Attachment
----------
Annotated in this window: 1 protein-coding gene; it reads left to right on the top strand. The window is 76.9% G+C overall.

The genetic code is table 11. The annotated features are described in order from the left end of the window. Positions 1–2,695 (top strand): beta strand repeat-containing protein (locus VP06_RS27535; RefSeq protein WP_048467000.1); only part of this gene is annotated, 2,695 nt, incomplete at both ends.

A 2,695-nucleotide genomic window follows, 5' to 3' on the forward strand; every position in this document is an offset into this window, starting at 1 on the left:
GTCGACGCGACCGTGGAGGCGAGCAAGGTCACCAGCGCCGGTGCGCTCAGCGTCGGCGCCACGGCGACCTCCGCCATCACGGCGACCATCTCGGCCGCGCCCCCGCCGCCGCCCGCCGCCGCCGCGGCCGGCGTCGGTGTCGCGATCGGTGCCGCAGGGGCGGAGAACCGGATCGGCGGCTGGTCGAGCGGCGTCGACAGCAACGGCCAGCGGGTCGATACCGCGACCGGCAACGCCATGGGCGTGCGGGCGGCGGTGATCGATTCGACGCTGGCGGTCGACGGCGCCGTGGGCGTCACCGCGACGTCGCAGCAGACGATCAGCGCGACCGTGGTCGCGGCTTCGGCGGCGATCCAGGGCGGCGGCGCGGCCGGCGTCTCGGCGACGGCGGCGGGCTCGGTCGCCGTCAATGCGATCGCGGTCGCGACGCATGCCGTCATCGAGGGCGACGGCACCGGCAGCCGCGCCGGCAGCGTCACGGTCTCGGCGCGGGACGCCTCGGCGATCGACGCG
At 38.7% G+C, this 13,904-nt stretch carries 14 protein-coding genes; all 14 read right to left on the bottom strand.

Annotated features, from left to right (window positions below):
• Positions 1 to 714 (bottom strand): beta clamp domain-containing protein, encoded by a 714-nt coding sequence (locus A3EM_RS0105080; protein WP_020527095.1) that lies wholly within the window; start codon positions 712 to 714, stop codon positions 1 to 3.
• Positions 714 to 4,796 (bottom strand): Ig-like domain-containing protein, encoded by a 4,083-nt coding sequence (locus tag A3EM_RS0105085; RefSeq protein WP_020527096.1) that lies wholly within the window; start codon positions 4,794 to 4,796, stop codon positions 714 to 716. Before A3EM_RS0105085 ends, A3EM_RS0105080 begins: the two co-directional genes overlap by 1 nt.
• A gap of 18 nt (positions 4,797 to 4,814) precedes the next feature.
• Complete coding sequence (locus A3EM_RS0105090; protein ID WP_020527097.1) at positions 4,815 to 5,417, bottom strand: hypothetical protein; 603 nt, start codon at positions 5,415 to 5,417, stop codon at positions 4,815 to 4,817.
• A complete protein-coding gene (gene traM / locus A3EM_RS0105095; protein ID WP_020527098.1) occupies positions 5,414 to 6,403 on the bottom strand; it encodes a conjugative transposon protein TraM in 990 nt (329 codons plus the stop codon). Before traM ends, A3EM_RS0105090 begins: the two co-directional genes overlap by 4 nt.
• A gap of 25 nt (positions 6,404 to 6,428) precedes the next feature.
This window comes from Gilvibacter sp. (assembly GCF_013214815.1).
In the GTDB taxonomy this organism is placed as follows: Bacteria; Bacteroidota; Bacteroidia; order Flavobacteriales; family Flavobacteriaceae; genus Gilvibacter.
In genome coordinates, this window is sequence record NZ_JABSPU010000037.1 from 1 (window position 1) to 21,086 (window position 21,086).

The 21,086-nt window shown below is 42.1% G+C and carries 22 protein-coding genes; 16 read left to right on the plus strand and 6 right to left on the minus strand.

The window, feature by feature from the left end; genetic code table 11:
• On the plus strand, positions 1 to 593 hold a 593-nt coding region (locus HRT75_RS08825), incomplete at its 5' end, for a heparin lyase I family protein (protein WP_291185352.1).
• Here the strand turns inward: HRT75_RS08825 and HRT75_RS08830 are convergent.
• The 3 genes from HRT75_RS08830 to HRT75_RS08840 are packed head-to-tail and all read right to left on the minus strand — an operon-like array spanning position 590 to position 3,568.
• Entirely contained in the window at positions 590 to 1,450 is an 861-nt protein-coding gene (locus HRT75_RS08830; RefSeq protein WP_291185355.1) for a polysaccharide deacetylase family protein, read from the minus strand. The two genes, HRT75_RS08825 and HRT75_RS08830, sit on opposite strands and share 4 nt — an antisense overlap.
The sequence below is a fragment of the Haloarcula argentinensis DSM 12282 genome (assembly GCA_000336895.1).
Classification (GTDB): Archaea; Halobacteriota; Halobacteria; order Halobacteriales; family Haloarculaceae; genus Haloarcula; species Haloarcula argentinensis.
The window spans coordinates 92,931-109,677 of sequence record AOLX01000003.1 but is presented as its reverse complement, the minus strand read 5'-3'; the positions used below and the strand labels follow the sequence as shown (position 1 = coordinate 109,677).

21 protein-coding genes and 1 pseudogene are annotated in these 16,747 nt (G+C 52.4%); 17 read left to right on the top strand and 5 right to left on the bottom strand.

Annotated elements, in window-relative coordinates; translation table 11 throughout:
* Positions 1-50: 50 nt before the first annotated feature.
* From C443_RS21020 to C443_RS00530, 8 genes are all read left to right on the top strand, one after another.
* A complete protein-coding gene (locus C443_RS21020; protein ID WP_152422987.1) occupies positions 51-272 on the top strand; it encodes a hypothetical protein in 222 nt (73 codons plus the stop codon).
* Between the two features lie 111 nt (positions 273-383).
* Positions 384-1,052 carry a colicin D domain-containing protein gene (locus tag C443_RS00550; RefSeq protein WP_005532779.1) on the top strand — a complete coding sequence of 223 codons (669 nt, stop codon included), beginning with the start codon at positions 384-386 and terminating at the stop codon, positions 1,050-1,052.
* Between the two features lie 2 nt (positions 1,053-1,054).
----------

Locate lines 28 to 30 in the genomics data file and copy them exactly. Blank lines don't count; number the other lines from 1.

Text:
* From C443_RS21020 to C443_RS00530, 8 genes are all read left to right on the top strand, one after another.
* A complete protein-coding gene (locus C443_RS21020; protein ID WP_152422987.1) occupies positions 51-272 on the top strand; it encodes a hypothetical protein in 222 nt (73 codons plus the stop codon).
* Between the two features lie 111 nt (positions 273-383).